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Storen was optioned to Class AAA following Friday night's game, a move the Nationals needed to make to clear spot on the big-league roster for reliever Ryan Mattheus, who came off the disabled list earlier in the day.
"This is what's best for him," manager Davey Johnson said. "He'll probably have a hard time coming to grips with that. But it is the best thing for him."
An elite closer in 2011 who saved 43 games for a Nationals club that won only 80 for the season, Storen missed the first half of 2012 after undergoing surgery to remove a bone spur in his elbow but pitched effectively down the stretch to re-earn the closer's job heading into the postseason.
But a meltdown in Game 5 of the NL Division Series, in which he blew a 2-run lead with two outs and two strikes in the ninth inning of the deciding game against the Cardinals, ended Storen's and the Nationals' season on a sour note. General manager Mike Rizzo's subsequent signing of veteran Rafael Soriano to a two-year, $28 million contract to take over closing duties added to Storen's disappointment and created another mental hurdle for him to overcome this season.
Storen never did completely overcome it. Despite a strong midseason stretch in a setup role, he posted a 5.95 ERA while putting 65 men on base in only 42 1/3 innings, capped by Friday's game in which he allowed five runs (two inherited) to cross the plate in a span of four pitches, all while battling flu-like symptoms.
After the news was announced Friday night, an emotional Tyler Clippard, his closest friend on the roster, offered support for his teammate while criticizing the club for putting Storen in this situation in the first place.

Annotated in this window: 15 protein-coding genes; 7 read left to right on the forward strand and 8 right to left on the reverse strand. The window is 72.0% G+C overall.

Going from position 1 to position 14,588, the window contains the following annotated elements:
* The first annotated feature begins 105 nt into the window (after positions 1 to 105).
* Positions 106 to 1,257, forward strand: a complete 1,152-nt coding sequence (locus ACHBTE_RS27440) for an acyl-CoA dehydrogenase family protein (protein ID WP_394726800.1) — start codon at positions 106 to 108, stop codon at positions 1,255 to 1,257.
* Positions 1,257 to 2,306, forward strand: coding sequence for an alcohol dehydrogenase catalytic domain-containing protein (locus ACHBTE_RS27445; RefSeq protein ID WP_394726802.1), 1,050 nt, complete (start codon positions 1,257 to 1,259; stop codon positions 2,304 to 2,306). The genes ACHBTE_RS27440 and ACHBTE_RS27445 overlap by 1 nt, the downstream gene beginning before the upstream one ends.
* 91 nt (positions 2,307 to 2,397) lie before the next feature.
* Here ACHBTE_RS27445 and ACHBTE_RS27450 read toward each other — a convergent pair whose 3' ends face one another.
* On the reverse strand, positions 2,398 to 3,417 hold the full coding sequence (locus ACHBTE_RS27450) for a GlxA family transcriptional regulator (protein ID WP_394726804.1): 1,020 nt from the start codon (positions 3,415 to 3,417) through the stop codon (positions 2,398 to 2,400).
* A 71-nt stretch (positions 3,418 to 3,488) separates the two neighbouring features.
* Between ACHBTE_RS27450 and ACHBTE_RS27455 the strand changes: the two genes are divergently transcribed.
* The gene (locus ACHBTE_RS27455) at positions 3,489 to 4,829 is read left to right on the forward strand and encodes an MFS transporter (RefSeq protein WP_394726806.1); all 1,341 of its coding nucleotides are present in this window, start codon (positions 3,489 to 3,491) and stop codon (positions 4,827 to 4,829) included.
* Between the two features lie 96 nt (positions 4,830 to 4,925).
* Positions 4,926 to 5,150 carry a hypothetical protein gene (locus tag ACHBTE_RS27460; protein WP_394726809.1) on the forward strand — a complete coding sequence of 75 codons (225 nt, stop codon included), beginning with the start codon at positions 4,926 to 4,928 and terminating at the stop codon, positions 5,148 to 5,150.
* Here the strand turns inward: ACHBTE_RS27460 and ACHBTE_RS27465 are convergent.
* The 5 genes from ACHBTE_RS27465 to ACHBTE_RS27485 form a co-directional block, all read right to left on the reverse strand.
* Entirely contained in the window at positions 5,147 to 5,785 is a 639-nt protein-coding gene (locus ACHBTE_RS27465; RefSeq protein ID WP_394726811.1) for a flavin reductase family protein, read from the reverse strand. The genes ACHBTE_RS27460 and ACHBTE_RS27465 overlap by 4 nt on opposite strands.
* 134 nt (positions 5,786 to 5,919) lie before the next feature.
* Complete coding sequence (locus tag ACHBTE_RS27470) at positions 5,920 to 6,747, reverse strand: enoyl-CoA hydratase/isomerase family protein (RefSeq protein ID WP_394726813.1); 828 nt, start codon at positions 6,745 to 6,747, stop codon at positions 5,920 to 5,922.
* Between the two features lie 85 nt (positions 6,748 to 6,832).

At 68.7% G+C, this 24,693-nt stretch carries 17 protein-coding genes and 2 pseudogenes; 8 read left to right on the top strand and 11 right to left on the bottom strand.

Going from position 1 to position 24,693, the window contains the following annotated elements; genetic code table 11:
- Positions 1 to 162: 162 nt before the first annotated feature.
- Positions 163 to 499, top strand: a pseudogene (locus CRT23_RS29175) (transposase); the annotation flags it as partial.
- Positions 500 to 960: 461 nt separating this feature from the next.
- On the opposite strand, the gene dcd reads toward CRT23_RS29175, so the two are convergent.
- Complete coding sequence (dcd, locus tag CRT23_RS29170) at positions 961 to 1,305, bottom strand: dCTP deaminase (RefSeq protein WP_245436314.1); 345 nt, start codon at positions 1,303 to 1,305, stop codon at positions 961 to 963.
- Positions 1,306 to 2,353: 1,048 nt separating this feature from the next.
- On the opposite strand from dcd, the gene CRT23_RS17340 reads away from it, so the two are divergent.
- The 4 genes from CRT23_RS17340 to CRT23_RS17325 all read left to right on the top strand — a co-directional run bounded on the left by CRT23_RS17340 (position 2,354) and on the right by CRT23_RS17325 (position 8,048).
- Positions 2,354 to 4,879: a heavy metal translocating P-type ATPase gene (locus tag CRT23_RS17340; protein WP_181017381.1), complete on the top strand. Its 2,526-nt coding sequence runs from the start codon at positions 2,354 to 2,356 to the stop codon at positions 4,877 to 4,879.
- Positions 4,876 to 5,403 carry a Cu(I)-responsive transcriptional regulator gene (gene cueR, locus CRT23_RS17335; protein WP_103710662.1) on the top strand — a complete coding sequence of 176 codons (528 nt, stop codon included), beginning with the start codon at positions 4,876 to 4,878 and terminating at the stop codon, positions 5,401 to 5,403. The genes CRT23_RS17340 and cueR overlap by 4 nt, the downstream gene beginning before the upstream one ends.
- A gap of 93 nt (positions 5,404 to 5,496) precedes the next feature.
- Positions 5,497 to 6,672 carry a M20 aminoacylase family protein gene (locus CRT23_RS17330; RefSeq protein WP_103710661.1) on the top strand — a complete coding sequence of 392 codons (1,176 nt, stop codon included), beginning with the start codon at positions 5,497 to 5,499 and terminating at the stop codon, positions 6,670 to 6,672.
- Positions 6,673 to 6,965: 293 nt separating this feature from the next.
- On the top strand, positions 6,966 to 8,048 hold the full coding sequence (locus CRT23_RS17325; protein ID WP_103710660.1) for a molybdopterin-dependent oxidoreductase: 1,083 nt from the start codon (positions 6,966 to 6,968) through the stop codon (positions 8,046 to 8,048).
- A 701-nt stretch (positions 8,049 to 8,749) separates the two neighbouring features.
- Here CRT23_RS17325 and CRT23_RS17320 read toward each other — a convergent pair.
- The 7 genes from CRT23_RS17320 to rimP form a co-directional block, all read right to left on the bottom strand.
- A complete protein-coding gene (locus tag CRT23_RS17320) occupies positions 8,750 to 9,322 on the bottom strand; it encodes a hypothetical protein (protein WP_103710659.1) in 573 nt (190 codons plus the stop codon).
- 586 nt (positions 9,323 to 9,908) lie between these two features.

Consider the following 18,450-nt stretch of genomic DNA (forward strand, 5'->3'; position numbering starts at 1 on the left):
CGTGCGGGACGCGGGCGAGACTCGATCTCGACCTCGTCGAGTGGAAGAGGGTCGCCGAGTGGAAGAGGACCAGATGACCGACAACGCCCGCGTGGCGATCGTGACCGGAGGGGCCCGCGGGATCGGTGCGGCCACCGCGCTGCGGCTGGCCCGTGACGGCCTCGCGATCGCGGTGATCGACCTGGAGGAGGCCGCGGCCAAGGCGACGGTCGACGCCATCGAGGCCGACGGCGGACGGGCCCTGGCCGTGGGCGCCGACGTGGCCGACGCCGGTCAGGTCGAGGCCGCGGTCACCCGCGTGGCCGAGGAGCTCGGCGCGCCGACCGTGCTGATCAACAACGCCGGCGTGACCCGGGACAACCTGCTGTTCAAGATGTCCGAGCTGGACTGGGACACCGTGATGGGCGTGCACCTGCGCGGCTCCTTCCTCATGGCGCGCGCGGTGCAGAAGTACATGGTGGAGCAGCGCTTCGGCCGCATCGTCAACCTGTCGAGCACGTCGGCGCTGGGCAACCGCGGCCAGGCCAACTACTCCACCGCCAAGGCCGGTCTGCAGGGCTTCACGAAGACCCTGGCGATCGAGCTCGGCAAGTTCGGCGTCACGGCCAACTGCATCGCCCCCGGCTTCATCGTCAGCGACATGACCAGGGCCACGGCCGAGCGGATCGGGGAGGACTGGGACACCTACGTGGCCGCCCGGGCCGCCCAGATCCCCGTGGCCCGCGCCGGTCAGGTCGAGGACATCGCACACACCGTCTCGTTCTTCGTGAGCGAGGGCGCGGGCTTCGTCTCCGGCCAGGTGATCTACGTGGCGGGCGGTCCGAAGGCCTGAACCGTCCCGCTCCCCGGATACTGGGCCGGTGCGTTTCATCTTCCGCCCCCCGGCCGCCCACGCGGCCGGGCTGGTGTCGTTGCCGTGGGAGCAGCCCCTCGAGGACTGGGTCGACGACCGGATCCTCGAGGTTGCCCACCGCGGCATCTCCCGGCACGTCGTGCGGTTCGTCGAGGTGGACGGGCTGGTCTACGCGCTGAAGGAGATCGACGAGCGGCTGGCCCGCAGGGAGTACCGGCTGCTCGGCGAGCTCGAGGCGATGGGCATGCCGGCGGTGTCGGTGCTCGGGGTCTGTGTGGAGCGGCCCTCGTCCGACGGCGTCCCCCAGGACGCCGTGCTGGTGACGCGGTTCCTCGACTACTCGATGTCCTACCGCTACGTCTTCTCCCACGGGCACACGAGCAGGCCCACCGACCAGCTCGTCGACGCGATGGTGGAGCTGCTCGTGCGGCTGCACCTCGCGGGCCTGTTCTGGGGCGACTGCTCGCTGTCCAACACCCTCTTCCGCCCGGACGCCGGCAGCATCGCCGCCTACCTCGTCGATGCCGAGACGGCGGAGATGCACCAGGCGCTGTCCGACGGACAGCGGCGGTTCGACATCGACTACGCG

"I think there's a lot of things that led to this that could've been prevented," Clippard said, holding back tears at one point. "You know, you basically send a guy a message this offseason, for having one bad game, that he's not the guy for the job. He's only human. I mean, it's going to get to anybody. ...
"I can understand, you know, after the devastation that happened last year, maybe trying to make a change and say: 'Hey, we're going to bring in somebody that we think can get it done in that big situation," Clippard added. "It's just the wrong message to send, I think. But at the end of the day, that's what happened and that's where we're at. It's up to me, it's up to Drew, it's up to everyone in this locker room to pick ourselves up and move forward."
Storen, still meeting with members of the coaching staff, declined to speak to reporters after learning of his demotion.
Johnson, who spoke to Storen after the game, acknowledged the 25-year-old will need to work not only on the physical side of pitching but also the mental side.
"If you're not mentally prepared when you go out there, if you're having any distractions ... he just needs to free himself up," the manager said. "I don't know mentally he didn't like the role he was in and that was affecting him and he was over-thinking it. I don't know. But he needs to push all that aside and go down there and do the things he's capable of doing."
Clippard, whose role also was diminished some by the addition of Soriano, said he might have had an easier time dealing with it than Storen, who was the 10th overall pick in the 2009 draft and reached the big leagues less than one year later.
"I know the same message was sent to me," he said. "And I've been through adversity over my career, you know? So I know how to handle it. This is a tough day. He's going to be part of this organization for a long time, I hope, because he's good. And we need him. But if he goes somewhere else, he's going to be great for them.
"It's one of those things that I think was handled very poorly by the organization. But at the same time, that's the decision that was made and we have to move forward as a team. We have great guys in this locker room that are going to get it done. We're going to make a playoff push at the end of the season, I have no doubt about that. But this is a tough day."